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The world of auction houses is one of intrigue, tradition, and high-stakes transactions. Popular headlines put the focus on billionaire bidders and iconic artworks, often overlooking the extensive operations that occur behind the scenes. Auction houses are complex organizations that can employ thousands of people in dozens of different roles. Each role has a part to play in the lead up to the climactic moment of the auction itself. We're about to delve into the mechanics of how auction houses buy and sell art and give you a taster of what it's like to work in this fascinating sector.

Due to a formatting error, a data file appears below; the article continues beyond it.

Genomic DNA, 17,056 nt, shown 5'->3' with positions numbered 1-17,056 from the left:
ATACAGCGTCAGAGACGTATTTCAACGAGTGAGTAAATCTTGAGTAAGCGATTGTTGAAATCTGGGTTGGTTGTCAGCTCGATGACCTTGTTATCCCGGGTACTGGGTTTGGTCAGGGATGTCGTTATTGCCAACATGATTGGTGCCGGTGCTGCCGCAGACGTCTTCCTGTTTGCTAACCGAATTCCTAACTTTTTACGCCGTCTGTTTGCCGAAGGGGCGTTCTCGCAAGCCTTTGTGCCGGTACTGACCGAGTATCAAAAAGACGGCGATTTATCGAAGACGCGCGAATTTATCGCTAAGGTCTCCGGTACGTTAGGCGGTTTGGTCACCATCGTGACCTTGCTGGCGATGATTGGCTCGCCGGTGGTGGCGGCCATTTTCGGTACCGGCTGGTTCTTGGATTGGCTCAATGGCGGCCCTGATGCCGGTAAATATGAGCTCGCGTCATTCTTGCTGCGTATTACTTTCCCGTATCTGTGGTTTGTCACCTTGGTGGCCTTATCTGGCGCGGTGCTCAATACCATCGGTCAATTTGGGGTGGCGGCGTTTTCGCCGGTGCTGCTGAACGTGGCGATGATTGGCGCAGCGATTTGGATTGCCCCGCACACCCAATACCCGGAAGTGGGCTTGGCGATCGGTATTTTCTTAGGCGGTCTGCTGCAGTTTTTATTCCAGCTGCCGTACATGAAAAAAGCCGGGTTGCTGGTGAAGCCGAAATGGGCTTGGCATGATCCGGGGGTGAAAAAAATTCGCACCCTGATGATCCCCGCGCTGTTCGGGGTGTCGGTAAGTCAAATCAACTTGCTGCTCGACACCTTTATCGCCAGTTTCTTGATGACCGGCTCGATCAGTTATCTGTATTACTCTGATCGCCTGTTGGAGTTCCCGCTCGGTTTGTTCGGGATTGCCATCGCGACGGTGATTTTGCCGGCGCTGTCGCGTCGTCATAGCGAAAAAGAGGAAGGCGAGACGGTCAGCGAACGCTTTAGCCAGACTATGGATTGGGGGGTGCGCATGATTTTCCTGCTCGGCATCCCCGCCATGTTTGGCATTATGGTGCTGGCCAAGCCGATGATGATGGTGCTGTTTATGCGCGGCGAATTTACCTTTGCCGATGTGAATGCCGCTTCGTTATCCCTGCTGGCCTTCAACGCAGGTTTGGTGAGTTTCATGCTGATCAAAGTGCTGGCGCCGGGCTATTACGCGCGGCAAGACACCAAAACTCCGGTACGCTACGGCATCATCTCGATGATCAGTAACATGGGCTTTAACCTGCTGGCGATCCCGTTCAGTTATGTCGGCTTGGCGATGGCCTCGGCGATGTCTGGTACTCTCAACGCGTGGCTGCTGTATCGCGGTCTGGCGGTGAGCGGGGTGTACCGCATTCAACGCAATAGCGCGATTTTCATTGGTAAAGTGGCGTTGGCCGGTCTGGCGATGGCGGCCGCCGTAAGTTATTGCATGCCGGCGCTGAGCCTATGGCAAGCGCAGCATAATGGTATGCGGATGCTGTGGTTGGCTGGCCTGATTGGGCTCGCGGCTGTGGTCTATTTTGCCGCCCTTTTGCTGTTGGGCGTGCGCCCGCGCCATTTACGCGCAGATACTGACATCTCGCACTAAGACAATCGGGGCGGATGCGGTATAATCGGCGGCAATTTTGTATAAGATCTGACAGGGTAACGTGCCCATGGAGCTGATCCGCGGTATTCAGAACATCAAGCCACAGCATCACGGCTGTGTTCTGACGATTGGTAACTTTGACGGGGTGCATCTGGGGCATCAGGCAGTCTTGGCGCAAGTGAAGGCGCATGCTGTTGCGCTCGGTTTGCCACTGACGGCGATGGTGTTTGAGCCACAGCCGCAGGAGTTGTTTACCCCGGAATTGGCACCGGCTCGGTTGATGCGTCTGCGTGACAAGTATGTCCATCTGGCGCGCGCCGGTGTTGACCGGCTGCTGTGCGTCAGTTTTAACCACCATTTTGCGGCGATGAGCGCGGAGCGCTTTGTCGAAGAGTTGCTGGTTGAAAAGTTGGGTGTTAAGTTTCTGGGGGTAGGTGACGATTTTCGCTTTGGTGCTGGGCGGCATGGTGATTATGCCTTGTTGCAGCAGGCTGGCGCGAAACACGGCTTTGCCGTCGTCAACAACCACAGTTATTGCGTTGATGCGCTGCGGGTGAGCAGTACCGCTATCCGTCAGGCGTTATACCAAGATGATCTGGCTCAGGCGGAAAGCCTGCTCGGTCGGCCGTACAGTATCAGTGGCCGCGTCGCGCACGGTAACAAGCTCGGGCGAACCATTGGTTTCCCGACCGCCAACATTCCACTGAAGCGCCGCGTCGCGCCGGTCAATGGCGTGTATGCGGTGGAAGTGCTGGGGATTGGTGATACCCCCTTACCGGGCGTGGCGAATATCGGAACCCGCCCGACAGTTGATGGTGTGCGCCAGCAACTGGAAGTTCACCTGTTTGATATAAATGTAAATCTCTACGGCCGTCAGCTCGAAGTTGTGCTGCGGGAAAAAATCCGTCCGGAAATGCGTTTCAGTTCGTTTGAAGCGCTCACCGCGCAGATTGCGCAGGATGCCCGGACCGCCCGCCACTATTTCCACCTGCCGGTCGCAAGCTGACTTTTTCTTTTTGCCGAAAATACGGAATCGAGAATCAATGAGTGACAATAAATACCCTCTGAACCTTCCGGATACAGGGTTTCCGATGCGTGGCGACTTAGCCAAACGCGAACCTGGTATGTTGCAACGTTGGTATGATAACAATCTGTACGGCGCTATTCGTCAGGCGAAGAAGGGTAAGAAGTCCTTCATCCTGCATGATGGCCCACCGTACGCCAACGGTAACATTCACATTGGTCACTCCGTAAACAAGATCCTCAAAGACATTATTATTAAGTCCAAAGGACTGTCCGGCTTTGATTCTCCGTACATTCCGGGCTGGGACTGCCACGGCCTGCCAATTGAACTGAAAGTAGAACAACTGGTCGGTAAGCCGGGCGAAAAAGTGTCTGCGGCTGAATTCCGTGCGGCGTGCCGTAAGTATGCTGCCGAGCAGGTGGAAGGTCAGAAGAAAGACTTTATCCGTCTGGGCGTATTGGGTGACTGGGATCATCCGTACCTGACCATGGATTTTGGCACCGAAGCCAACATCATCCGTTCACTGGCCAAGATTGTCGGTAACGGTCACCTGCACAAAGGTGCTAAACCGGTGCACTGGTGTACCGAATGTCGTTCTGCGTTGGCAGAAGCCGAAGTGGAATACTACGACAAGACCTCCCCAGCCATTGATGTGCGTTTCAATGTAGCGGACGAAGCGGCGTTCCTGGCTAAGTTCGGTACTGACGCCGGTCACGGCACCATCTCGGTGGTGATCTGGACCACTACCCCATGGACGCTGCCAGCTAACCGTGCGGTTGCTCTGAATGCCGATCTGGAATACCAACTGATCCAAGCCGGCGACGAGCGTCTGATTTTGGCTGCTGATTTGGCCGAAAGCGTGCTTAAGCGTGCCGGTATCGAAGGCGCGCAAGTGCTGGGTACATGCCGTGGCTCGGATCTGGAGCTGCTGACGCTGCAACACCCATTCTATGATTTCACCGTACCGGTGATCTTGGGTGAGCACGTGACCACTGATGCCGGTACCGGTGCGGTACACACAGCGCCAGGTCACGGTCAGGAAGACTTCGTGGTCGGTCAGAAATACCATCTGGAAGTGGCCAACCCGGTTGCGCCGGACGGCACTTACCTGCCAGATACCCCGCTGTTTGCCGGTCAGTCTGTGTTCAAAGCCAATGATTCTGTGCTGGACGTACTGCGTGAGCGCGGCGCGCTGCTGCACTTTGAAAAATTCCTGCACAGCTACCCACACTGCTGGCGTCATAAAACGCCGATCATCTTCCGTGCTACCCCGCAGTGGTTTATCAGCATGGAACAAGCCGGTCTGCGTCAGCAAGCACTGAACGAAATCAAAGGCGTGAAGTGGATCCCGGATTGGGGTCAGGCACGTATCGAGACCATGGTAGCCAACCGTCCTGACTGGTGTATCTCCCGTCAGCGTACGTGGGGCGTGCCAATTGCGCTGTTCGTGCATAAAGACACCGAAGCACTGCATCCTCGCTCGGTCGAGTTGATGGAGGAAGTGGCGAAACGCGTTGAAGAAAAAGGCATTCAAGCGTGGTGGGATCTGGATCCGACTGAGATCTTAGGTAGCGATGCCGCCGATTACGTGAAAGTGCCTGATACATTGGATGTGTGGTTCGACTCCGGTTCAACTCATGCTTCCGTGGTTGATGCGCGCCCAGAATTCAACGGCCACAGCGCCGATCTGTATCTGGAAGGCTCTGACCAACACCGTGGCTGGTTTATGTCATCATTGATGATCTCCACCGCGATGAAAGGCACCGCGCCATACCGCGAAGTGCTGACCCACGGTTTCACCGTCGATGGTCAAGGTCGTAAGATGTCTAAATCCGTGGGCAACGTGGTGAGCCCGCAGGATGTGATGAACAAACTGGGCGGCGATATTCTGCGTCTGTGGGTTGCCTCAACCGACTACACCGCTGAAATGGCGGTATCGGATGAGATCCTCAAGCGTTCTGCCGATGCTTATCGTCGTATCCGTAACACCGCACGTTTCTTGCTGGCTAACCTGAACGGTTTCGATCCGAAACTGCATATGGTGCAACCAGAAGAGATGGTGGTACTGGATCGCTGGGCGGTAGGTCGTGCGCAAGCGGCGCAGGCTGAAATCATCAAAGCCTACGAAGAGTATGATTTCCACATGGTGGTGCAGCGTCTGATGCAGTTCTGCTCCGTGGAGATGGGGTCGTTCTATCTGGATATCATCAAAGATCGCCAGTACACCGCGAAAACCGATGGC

Sourcing Artworks

Auction houses serve as intermediaries between sellers and buyers, principally sourcing artworks through consignment and receiving commissions from both parties.

What is a Consignment? 

Sellers bring their artworks to auction houses for assessment, with the intention of listing them for auction. Auction houses, on their part, may also actively seek out desirable pieces for consignment, aiming to enrich their auction offerings and cater to collector interests.

The Three Ds

Historically, the primary reasons that prompt individuals to consign artworks to auction are the three D's: debt, death, and divorce. These circumstances frequently compel sellers to part with their art. However, other factors such as a shift in personal taste or the need to downsize may also influence the decision to sell.

Private and Direct Sales